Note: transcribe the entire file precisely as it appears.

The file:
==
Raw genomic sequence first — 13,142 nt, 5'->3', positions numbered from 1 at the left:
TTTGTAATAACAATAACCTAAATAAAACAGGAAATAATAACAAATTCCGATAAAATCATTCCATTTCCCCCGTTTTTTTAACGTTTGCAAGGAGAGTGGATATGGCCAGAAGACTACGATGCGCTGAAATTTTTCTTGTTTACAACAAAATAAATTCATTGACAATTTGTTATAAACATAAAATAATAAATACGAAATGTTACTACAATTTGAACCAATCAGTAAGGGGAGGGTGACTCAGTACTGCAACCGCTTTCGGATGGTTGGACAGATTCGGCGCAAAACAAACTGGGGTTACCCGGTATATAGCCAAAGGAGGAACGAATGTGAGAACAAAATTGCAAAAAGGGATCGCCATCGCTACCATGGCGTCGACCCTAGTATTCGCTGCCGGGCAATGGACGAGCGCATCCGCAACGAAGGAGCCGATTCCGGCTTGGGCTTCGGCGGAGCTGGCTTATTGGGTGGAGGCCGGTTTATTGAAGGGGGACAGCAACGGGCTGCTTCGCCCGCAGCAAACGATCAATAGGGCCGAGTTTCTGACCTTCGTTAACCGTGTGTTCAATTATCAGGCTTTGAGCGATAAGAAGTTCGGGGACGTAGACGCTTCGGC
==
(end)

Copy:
Raw genomic sequence first — 13,142 nt, 5'->3', positions numbered from 1 at the left:
TTTGTAATAACAATAACCTAAATAAAACAGGAAATAATAACAAATTCCGATAAAATCATTCCATTTCCCCCGTTTTTTTAACGTTTGCAAGGAGAGTGGATATGGCCAGAAGACTACGATGCGCTGAAATTTTTCTTGTTTACAACAAAATAAATTCATTGACAATTTGTTATAAACATAAAATAATAAATACGAAATGTTACTACAATTTGAACCAATCAGTAAGGGGAGGGTGACTCAGTACTGCAACCGCTTTCGGATGGTTGGACAGATTCGGCGCAAAACAAACTGGGGTTACCCGGTATATAGCCAAAGGAGGAACGAATGTGAGAACAAAATTGCAAAAAGGGATCGCCATCGCTACCATGGCGTCGACCCTAGTATTCGCTGCCGGGCAATGGACGAGCGCATCCGCAACGAAGGAGCCGATTCCGGCTTGGGCTTCGGCGGAGCTGGCTTATTGGGTGGAGGCCGGTTTATTGAAGGGGGACAGCAACGGGCTGCTTCGCCCGCAGCAAACGATCAATAGGGCCGAGTTTCTGACCTTCGTTAACCGTGTGTTCAATTATCAGGCTTTGAGCGATAAGAAGTTCGGGGACGTAGACGCTTCGGC